Nicholas Morin Nicholas Morin
Recommendations: 5

Maybe use a different metaphor than "dead in the water" in that part because you had already used it a few lines back. Otherwise this story was well written.

Leslie Blackwell Leslie Blackwell
Recommendations: 21

Perhaps "The pressure guage showed a vacuum behing the sealed bridge door, indicating (or a similar word) that there was a hull breach." This keeps the momentum of the story flowing instead of impeding its pace with two after thoughts. IMO (in my opnion) though it is entirely up to you how you want to write it.

Leslie Blackwell Leslie Blackwell
Recommendations: 21

maybe stick with something like "in the one place that would stand both me and the ship indifinitely."

Cindy Beitinger Cindy Beitinger
Recommendations: 37

No one (even) considered a catastrophic failure like this.

Leslie Blackwell Leslie Blackwell
Recommendations: 21

"suddenly shattered." Seems a more logical order and avoids having "suddenly" and "violently" side by side which tends to read awkwardly.

Leslie Blackwell Leslie Blackwell
Recommendations: 21

They somehow seemed different.

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James Vandenabeele James Vandenabeele
Recommendations: 0

Alone


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She had a friend.

16 weeks in the deep.  It has a way of playing with a man's head.  Space is big, but you don't realize how big until you're light years from any other living thing.  It isn't a big deal at first, but the realization of absolute and utter isolation starts to gnaw on the soul at some point.  


The money was good, that's what we all keep telling ourselves.  The money is worth it.  Go spend a couple months busting up rocks in the middle of literally nowhere, then come home and live like a king.  Until the money runs out and you have to do it again.  But it's worth it, right?


Right?


I hadn't shaved in weeks, what was the point?  The coffee ran out a month ago, but it hadn't been very good to begin with.  I had settled into a routine - eat, sleep, mine asteroids, maneuver to the next rock, repeat.  I had turned off most of the consoles on the bridge, too far out for comms traffic, most everything else was automated.  Tactical radar was covered with paper notes, for some reason I had left the display on even though I couldn't see it through the mess.


Just a few more weeks and I can head home, I kept repeating in my head.  Just a few more weeks and I can talk to another human being.  


I glanced out the viewport at the rock I was cutting up.  Mostly iron, some other trace elements, maybe a bit of gold buried in there.  Nothing of consequence, but with a cargo hold full that nothing turned into something quite nicely.  There was a flicker of light off to the left, but I ignored it.  Probably just a little outgassing, a pocket of O2 and some heat.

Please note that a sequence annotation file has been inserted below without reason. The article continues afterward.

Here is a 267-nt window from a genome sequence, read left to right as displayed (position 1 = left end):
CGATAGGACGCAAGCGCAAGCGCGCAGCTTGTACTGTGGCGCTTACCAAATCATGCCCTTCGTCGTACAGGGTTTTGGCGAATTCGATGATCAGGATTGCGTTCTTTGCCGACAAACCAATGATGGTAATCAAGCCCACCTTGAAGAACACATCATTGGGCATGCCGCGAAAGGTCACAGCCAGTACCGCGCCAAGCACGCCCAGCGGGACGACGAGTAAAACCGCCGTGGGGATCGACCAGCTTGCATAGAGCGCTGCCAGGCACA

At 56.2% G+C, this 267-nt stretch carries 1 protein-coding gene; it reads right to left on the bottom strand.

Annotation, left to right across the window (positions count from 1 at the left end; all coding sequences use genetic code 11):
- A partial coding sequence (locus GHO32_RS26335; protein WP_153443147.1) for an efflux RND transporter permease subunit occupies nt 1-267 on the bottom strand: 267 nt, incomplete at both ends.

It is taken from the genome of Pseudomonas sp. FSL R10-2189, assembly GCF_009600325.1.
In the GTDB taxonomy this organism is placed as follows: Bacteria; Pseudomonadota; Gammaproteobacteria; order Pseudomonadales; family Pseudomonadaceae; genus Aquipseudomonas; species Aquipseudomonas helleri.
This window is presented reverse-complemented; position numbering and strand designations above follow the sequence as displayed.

KLANG!  A chunk of rock smacked hard against the hull.  I grabbed the maneuvering controls and backed away a bit.  This rock had a little more trapped gas in it than I had thought.  I reached for the GeoAnalyzer controls to run a re-calibration.


KLANG!  Another piece of rock slammed into the viewport.  


Before I could react, the rock I had been busting up exploded, shaking the ship violently.  I pulled back hard on the controls, but got nothing.  Alarms began to sound throughout the bridge.  Thrusters were offline, shields were critical, tractor beams were completely gone.  A low pressure alarm began to wail, hull breach somewhere.  I jumped to the damage control console and began shutting airtight doors as quickly as the system would let me.  Then it all went dark.


Impossible.


What about backup power?  The batteries in each console?  There was no way to make one of these go completely dead in the water.  Redundancies had redundancies.  


But it was dark.  Everything was offline.


I flipped the breakers, hit every toggle I could find.  Nothing.  The air started to get a bit stale and I realized that I had been breathing far to heavily.   1 comment


Don't panic, stay calm, stay calm.  I found an emergency O2 recycler and switched it on.... nothing happened.  No oxygen, no gentle whir of the compressor, no lights.  


I looked at the bridge door - it was sealed.  The pressure gauge showed a vacuum behind it.  So there was the hull breach.  Somehow, a piece of rock had found a way to pierce the hull in the one place that would strand me on the bridge at the same time that the ship would magically go dead in the water.   3 comments


I tried to wrap my head around the situation, everything they had trained us for required either power to be online or other areas of the ship to be accessible.  No one every considered a catastrophic failure like this. 1 comment


And that's when I saw it.  A few dozen meters outside the viewport.  It wasn't any hull design I knew.  It moved closer and I could see through its viewports.  


They didn't seem real.  Thousands of years we had been out here searching, colonizing, exploring, and we had never seen anything at all.  Everything that we had, we had brought with us.  And I was now face to face with something we had given up hope on ever finding.  


The viewport shattered suddenly, violently decompressing.  I had been so fixated on what I'd seen that I hadn't noticed a weapon coming to bear.  As the air was ripped from my lungs I caught one last glimpse of them.  They seemed indifferent.   2 comments


Uncaring.  


Another day in deep space.


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